Abstract

This essay examines Monica Ali’s Brick Lane’s tactics of cultural preservation, both dominant and minor, that routinely frame biologically inflected claims about migrant belonging in Britain. Working within and against theories of biopolitics, I trace how the novel is implicated in public discourses about the cultural demands of citizenship for migrants to Britain who are often mired in an irreducibly corporeal shadow language. Rather than social constructs, the uproar surrounding the publication of Brick Lane divulges the extent to which cultural claims about race, language, assimilation, and authenticity remain anchored in naturalized identity claims about what it means for former colonial migrants to belong in Britain today.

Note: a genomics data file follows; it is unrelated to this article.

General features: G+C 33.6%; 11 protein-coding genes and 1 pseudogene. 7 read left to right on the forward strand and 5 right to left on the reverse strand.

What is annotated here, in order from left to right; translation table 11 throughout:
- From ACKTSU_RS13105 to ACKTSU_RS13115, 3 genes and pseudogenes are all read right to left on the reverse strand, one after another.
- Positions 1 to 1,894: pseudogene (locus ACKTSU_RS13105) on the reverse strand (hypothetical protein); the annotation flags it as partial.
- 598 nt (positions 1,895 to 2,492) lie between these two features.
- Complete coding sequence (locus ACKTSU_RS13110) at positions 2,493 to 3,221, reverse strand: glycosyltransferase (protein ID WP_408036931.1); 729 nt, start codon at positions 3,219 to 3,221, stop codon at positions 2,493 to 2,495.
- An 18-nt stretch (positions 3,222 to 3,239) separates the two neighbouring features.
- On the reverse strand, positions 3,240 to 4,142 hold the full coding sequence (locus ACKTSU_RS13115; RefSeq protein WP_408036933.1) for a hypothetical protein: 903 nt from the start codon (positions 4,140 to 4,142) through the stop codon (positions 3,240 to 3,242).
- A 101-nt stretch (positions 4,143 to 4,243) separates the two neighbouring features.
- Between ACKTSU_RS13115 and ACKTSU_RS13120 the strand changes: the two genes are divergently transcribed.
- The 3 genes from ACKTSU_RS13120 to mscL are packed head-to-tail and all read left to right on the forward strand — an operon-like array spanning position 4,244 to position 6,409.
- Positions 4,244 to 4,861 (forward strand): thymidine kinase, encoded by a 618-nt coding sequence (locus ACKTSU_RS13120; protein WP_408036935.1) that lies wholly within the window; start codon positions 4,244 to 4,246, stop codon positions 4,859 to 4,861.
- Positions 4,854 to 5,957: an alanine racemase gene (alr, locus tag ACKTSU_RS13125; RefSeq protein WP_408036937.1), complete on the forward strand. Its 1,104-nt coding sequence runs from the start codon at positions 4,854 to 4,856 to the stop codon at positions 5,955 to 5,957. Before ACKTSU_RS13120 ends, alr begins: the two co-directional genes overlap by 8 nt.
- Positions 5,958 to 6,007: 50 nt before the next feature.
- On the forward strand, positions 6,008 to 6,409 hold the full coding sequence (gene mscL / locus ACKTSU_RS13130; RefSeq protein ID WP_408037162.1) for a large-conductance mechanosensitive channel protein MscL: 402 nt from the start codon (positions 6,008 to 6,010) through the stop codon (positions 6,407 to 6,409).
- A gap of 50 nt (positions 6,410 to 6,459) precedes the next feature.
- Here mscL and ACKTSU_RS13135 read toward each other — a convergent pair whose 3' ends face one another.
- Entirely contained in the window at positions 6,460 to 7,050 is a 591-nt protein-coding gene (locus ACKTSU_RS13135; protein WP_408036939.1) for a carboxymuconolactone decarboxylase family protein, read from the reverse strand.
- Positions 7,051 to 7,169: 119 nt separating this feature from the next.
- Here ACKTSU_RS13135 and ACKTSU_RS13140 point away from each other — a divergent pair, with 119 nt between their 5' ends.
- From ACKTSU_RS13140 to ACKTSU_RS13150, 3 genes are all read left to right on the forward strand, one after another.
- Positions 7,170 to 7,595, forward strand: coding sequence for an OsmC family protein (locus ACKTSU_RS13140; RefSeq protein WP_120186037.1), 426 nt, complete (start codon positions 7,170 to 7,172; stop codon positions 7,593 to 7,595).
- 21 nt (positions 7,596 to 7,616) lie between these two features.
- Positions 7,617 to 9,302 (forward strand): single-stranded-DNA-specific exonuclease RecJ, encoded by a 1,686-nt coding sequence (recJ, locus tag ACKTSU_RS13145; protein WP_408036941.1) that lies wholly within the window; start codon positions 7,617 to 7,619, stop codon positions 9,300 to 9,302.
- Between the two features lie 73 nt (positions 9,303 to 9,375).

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Additional Information

ISSN
1080-658X
Print ISSN
0026-7724
Pages
pp. 503-528
Launched on MUSE
2012-09-28
Open Access
No
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